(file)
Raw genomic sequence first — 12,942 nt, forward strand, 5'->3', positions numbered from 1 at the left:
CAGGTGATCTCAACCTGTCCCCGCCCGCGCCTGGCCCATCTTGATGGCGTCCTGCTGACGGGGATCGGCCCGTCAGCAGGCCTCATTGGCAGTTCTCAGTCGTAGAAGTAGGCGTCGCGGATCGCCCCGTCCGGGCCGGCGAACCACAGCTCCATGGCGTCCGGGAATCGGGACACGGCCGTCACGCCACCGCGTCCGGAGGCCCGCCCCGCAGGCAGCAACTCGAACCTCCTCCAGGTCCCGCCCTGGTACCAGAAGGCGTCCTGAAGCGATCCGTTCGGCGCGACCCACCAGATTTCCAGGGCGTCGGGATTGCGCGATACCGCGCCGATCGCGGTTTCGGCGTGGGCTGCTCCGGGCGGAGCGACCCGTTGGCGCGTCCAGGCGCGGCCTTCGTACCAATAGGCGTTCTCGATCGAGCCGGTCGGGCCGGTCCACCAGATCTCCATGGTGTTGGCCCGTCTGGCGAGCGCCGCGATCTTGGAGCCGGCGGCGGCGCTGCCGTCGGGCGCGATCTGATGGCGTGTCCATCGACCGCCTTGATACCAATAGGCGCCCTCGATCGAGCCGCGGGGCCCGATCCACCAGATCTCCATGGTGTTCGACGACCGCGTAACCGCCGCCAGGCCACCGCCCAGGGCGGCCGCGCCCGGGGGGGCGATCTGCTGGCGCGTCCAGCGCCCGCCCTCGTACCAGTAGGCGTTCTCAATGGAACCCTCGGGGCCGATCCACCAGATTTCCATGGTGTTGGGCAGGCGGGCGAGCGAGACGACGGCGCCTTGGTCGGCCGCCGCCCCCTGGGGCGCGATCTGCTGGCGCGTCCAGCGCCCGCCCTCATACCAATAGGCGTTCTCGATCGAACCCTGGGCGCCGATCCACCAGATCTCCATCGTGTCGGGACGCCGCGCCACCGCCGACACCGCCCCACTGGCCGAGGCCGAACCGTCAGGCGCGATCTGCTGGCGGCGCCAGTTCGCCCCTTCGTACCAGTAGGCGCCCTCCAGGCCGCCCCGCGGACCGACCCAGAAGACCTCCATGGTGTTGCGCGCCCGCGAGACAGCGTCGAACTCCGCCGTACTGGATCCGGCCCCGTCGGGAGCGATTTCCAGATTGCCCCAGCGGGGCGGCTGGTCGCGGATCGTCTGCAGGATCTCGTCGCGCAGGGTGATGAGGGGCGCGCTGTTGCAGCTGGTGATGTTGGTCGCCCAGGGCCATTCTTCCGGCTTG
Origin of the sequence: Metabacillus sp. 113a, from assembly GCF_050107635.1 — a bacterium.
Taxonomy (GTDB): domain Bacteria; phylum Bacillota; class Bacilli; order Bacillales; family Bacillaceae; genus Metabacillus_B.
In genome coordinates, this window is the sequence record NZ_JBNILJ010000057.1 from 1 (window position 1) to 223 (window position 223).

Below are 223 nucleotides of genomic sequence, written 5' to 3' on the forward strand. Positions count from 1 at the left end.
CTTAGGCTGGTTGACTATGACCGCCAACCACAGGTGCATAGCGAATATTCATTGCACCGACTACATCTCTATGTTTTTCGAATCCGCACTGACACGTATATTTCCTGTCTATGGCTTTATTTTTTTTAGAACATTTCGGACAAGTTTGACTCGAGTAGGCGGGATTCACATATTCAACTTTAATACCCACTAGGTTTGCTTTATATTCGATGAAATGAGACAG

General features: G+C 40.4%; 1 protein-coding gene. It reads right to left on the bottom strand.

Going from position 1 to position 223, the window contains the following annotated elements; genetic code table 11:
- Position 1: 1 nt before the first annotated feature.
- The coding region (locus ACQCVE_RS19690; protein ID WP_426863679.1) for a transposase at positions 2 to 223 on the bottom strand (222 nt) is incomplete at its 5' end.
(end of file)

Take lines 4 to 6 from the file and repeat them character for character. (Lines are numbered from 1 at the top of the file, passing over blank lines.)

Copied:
Taxonomy (GTDB): domain Bacteria; phylum Bacillota; class Bacilli; order Bacillales; family Bacillaceae; genus Metabacillus_B.
In genome coordinates, this window is the sequence record NZ_JBNILJ010000057.1 from 1 (window position 1) to 223 (window position 223).

Below are 223 nucleotides of genomic sequence, written 5' to 3' on the forward strand. Positions count from 1 at the left end.